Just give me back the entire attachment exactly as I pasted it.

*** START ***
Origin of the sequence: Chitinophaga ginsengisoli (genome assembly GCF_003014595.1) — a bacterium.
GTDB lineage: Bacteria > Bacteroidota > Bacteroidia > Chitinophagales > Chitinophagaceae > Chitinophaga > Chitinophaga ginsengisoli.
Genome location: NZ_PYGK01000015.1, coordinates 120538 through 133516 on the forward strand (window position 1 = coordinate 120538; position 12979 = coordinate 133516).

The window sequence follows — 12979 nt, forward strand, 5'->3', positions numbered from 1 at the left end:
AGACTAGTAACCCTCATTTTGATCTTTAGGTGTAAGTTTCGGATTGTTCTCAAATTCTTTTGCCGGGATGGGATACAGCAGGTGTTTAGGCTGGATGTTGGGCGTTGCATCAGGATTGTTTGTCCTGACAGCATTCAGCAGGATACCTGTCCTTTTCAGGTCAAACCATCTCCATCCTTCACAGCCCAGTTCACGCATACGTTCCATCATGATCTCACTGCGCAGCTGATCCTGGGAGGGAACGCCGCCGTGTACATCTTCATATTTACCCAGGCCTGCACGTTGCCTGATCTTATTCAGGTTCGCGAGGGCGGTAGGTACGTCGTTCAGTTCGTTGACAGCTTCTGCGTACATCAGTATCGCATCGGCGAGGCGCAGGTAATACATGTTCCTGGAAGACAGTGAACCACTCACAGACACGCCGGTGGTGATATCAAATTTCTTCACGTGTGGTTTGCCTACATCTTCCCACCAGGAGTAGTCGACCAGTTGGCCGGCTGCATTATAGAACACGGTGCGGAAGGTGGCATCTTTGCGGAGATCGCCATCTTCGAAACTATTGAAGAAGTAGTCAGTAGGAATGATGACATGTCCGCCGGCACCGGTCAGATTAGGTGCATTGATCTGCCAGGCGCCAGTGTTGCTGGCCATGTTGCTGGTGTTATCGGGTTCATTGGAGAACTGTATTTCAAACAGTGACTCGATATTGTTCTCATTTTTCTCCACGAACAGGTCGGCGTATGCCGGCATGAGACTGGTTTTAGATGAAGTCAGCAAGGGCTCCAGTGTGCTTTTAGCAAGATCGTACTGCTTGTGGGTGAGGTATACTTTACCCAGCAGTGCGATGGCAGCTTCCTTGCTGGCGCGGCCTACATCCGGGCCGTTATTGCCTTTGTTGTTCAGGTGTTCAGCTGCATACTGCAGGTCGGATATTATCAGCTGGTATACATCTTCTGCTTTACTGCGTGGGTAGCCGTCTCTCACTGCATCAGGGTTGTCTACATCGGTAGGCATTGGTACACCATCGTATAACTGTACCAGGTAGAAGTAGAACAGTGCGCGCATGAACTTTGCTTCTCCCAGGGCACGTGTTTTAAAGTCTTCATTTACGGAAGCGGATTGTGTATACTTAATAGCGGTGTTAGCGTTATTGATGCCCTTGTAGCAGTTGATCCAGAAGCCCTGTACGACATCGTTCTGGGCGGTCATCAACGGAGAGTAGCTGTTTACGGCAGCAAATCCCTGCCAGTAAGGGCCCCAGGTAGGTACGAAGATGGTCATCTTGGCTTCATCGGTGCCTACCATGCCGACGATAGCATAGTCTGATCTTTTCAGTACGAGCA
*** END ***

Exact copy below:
Origin of the sequence: Chitinophaga ginsengisoli (genome assembly GCF_003014595.1) — a bacterium.
GTDB lineage: Bacteria > Bacteroidota > Bacteroidia > Chitinophagales > Chitinophagaceae > Chitinophaga > Chitinophaga ginsengisoli.
Genome location: NZ_PYGK01000015.1, coordinates 120538 through 133516 on the forward strand (window position 1 = coordinate 120538; position 12979 = coordinate 133516).

The window sequence follows — 12979 nt, forward strand, 5'->3', positions numbered from 1 at the left end:
AGACTAGTAACCCTCATTTTGATCTTTAGGTGTAAGTTTCGGATTGTTCTCAAATTCTTTTGCCGGGATGGGATACAGCAGGTGTTTAGGCTGGATGTTGGGCGTTGCATCAGGATTGTTTGTCCTGACAGCATTCAGCAGGATACCTGTCCTTTTCAGGTCAAACCATCTCCATCCTTCACAGCCCAGTTCACGCATACGTTCCATCATGATCTCACTGCGCAGCTGATCCTGGGAGGGAACGCCGCCGTGTACATCTTCATATTTACCCAGGCCTGCACGTTGCCTGATCTTATTCAGGTTCGCGAGGGCGGTAGGTACGTCGTTCAGTTCGTTGACAGCTTCTGCGTACATCAGTATCGCATCGGCGAGGCGCAGGTAATACATGTTCCTGGAAGACAGTGAACCACTCACAGACACGCCGGTGGTGATATCAAATTTCTTCACGTGTGGTTTGCCTACATCTTCCCACCAGGAGTAGTCGACCAGTTGGCCGGCTGCATTATAGAACACGGTGCGGAAGGTGGCATCTTTGCGGAGATCGCCATCTTCGAAACTATTGAAGAAGTAGTCAGTAGGAATGATGACATGTCCGCCGGCACCGGTCAGATTAGGTGCATTGATCTGCCAGGCGCCAGTGTTGCTGGCCATGTTGCTGGTGTTATCGGGTTCATTGGAGAACTGTATTTCAAACAGTGACTCGATATTGTTCTCATTTTTCTCCACGAACAGGTCGGCGTATGCCGGCATGAGACTGGTTTTAGATGAAGTCAGCAAGGGCTCCAGTGTGCTTTTAGCAAGATCGTACTGCTTGTGGGTGAGGTATACTTTACCCAGCAGTGCGATGGCAGCTTCCTTGCTGGCGCGGCCTACATCCGGGCCGTTATTGCCTTTGTTGTTCAGGTGTTCAGCTGCATACTGCAGGTCGGATATTATCAGCTGGTATACATCTTCTGCTTTACTGCGTGGGTAGCCGTCTCTCACTGCATCAGGGTTGTCTACATCGGTAGGCATTGGTACACCATCGTATAACTGTACCAGGTAGAAGTAGAACAGTGCGCGCATGAACTTTGCTTCTCCCAGGGCACGTGTTTTAAAGTCTTCATTTACGGAAGCGGATTGTGTATACTTAATAGCGGTGTTAGCGTTATTGATGCCCTTGTAGCAGTTGATCCAGAAGCCCTGTACGACATCGTTCTGGGCGGTCATCAACGGAGAGTAGCTGTTTACGGCAGCAAATCCCTGCCAGTAAGGGCCCCAGGTAGGTACGAAGATGGTCATCTTGGCTTCATCGGTGCCTACCATGCCGACGATAGCATAGTCTGATCTTTTCAGTACGAGCA